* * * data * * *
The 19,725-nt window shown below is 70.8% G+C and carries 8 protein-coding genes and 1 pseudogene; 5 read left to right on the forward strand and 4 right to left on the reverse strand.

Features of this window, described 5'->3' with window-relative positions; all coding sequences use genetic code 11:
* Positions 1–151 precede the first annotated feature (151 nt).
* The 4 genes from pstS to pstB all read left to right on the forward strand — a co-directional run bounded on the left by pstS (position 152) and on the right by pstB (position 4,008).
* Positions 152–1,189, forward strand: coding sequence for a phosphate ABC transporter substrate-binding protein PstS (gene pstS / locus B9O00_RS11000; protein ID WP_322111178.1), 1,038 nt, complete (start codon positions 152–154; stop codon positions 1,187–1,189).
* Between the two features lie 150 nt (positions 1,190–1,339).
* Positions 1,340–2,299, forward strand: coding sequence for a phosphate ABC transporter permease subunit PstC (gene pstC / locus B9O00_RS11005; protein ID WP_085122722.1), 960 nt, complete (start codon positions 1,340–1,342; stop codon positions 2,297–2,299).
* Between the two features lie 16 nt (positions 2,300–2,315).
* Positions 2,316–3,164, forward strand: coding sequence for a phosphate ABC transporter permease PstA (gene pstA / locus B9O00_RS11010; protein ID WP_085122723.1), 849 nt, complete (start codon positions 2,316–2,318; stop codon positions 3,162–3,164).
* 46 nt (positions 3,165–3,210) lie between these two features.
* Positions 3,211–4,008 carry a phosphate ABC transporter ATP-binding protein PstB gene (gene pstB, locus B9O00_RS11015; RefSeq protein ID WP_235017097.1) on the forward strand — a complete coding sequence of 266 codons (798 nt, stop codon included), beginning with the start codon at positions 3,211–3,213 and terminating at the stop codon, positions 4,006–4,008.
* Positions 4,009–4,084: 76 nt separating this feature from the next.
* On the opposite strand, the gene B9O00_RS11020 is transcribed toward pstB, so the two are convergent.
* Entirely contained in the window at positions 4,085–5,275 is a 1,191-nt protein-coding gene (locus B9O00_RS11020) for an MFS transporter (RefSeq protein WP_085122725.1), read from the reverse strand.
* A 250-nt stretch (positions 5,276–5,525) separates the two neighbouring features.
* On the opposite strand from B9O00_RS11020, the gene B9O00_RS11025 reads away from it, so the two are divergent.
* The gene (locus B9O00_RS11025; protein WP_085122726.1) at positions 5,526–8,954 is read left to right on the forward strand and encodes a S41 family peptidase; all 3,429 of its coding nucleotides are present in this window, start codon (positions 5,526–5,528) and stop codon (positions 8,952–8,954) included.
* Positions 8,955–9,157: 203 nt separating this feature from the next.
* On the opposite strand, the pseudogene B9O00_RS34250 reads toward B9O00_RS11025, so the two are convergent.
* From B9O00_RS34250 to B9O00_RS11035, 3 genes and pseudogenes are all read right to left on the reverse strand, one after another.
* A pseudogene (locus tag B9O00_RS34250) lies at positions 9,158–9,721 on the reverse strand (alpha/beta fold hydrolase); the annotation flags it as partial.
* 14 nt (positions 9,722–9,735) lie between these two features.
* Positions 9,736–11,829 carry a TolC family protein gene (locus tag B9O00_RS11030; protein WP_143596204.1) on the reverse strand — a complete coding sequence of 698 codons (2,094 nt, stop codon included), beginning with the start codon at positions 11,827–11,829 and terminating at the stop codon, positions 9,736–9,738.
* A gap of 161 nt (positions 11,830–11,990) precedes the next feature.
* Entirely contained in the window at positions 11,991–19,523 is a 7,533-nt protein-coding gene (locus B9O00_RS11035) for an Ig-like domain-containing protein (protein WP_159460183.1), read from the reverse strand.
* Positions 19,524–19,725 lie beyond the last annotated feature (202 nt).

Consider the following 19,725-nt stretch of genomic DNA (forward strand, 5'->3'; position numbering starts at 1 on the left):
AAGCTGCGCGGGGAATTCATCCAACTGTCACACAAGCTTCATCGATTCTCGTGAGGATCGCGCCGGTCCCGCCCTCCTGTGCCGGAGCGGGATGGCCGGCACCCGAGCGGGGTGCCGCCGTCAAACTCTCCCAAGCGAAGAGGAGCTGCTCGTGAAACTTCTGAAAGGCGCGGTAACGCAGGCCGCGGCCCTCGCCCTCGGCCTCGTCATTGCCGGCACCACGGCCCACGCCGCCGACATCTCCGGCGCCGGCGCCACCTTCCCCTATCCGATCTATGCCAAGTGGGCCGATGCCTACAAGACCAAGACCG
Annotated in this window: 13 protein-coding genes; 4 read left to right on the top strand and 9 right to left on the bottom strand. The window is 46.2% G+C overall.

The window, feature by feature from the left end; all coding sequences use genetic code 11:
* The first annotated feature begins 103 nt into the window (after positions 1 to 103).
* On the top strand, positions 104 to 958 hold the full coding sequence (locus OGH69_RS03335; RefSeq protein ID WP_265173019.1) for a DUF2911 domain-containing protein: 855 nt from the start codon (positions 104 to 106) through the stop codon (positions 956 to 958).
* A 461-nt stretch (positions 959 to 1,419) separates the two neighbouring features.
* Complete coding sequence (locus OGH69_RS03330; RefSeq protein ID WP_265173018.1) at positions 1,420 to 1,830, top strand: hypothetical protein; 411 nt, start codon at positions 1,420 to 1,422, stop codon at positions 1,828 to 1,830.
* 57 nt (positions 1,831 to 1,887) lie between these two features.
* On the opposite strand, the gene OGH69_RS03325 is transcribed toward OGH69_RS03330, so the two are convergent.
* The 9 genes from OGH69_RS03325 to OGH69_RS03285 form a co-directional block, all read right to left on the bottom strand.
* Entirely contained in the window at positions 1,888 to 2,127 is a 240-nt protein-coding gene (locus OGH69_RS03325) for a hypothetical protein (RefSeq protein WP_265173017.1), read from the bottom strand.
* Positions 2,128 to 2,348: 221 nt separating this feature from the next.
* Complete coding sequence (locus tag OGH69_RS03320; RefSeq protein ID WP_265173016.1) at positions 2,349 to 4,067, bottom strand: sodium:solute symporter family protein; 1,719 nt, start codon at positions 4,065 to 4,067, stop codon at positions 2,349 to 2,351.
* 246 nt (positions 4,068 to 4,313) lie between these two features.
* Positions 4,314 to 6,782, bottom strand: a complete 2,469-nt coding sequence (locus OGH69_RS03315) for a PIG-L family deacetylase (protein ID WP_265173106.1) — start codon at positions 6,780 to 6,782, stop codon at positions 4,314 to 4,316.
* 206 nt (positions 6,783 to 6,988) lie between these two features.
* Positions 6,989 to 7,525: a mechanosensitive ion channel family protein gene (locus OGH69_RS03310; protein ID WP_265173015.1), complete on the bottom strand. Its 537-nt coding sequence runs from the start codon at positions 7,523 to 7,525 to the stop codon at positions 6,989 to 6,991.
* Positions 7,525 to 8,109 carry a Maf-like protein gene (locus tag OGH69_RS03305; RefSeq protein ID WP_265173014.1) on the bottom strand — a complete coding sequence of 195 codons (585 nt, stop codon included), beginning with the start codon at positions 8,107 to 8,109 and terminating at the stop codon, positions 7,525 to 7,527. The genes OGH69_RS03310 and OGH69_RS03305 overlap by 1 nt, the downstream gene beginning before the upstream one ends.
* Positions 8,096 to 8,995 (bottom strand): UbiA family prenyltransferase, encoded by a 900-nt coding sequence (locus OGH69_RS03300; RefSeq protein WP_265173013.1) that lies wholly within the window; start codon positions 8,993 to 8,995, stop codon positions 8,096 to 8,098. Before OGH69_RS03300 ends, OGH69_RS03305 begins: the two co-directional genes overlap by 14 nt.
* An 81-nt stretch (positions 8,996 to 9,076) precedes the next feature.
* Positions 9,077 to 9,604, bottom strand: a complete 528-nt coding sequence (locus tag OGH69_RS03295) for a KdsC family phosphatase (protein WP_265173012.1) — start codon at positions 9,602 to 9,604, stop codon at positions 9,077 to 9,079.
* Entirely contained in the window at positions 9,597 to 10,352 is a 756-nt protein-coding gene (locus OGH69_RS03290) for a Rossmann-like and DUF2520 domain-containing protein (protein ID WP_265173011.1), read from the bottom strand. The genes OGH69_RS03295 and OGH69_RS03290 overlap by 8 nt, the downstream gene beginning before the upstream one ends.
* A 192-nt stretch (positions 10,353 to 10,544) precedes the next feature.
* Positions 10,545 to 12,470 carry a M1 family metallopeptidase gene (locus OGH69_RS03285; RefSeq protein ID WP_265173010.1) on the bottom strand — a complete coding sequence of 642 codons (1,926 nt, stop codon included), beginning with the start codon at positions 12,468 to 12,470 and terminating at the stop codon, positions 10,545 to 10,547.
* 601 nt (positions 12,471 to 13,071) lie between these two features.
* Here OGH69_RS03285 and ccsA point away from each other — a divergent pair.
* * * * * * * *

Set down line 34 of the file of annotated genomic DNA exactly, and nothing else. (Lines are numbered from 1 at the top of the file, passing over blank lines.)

* Complete coding sequence (locus OGH69_RS03330; RefSeq protein ID WP_265173018.1) at positions 1,420 to 1,830, top strand: hypothetical protein; 411 nt, start codon at positions 1,420 to 1,422, stop codon at positions 1,828 to 1,830.